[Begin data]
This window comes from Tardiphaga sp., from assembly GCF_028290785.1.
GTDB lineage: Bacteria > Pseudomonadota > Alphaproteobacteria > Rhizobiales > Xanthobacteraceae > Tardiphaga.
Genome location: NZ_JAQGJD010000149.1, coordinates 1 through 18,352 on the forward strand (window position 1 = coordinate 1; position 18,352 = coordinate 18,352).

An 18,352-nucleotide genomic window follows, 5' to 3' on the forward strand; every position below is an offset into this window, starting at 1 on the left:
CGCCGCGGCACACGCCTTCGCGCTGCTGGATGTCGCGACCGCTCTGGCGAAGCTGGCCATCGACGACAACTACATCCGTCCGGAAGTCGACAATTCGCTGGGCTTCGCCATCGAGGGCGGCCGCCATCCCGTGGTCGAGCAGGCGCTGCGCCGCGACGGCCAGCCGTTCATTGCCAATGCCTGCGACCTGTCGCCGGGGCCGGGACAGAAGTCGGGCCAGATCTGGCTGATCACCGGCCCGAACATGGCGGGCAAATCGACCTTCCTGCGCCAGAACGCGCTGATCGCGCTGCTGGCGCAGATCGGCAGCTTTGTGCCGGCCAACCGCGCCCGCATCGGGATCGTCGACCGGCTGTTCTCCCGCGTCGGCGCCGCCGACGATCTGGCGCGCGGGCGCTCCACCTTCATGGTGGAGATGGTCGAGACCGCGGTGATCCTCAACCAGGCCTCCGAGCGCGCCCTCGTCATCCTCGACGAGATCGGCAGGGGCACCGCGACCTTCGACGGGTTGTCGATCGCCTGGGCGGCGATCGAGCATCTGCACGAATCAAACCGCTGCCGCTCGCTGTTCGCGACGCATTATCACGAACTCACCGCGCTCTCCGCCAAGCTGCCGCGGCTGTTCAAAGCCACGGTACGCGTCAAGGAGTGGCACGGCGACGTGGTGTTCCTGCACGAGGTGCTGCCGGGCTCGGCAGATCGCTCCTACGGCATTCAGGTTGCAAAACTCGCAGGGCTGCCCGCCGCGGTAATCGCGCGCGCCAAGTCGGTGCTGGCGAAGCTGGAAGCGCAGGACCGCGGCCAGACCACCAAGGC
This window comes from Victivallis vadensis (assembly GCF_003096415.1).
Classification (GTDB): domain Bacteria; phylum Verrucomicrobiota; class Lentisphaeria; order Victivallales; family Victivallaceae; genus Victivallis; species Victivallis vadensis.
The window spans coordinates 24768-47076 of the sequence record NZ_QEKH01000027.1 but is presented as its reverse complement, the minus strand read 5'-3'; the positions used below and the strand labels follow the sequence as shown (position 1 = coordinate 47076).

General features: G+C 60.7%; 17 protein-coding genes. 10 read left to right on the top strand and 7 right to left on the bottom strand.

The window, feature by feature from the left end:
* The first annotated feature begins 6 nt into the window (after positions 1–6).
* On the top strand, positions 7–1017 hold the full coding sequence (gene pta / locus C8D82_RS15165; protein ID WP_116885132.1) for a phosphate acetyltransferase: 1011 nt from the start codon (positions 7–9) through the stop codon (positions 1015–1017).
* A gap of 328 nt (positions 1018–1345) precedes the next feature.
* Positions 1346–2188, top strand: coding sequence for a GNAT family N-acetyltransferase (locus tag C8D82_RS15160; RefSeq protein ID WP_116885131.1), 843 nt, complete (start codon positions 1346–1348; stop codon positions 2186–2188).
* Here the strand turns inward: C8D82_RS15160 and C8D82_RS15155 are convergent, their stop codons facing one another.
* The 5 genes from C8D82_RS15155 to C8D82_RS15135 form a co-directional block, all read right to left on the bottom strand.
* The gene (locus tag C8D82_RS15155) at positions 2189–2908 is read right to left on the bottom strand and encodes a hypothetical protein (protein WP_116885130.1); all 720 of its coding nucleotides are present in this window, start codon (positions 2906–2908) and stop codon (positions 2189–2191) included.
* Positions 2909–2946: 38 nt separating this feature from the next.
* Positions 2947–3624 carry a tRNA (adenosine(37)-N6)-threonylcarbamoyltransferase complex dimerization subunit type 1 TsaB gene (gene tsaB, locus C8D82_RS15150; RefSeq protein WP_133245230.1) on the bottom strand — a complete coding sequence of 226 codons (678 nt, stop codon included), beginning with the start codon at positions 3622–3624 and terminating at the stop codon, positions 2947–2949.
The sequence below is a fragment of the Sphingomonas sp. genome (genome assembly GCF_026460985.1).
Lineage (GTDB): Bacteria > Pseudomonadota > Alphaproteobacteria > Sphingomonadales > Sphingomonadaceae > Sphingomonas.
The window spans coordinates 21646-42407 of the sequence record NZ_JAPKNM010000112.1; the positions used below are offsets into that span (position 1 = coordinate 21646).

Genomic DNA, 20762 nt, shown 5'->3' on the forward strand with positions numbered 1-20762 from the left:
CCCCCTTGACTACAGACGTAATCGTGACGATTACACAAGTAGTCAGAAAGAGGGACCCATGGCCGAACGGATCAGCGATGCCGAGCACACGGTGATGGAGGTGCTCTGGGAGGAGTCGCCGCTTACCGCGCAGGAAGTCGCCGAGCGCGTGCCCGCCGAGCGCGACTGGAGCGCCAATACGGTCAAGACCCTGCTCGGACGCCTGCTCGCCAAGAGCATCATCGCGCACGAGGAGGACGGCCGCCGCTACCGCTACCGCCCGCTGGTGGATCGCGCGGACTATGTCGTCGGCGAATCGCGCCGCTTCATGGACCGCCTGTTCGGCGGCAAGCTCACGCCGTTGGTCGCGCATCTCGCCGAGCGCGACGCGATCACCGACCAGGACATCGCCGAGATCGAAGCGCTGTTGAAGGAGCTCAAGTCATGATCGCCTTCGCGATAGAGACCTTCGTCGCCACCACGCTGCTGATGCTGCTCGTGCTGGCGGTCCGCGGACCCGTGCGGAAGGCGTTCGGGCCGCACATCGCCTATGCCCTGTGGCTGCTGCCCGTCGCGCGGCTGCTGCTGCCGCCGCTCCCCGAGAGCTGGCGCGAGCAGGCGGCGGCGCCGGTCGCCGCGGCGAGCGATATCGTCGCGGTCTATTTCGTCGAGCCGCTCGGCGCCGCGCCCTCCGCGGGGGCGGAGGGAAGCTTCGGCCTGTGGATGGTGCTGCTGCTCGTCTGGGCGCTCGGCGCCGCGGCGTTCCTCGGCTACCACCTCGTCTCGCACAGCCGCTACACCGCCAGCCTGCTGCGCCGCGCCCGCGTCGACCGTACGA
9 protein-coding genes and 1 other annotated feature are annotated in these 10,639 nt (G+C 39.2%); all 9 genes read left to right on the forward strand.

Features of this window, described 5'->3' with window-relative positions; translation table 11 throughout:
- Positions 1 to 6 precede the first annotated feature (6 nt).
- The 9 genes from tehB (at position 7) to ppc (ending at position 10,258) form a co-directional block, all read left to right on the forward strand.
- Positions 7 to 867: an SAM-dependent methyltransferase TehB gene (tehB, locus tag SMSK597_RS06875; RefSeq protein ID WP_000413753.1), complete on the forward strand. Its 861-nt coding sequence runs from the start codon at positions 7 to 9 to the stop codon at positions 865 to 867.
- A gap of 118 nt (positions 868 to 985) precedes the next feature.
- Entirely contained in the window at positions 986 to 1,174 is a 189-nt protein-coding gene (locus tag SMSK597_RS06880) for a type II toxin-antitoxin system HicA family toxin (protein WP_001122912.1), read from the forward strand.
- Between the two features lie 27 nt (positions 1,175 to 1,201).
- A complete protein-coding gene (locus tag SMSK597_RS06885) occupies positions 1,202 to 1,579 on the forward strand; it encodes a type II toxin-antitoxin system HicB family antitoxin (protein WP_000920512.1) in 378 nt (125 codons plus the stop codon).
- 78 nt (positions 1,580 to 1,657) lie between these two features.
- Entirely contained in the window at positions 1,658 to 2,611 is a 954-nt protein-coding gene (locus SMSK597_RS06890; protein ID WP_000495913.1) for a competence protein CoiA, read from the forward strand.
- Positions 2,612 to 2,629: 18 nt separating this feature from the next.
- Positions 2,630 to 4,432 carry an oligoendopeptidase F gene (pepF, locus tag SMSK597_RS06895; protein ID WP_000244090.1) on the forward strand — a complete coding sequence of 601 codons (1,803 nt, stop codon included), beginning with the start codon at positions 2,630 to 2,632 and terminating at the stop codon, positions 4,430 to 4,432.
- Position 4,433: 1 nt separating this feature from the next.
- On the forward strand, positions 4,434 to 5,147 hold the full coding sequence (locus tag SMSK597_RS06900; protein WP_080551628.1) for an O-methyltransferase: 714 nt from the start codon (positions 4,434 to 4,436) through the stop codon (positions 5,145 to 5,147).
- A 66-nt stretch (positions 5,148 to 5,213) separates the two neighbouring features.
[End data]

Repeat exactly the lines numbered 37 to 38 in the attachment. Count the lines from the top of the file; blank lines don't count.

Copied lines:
- Positions 2,630 to 4,432 carry an oligoendopeptidase F gene (pepF, locus tag SMSK597_RS06895; protein ID WP_000244090.1) on the forward strand — a complete coding sequence of 601 codons (1,803 nt, stop codon included), beginning with the start codon at positions 2,630 to 2,632 and terminating at the stop codon, positions 4,430 to 4,432.
- Position 4,433: 1 nt separating this feature from the next.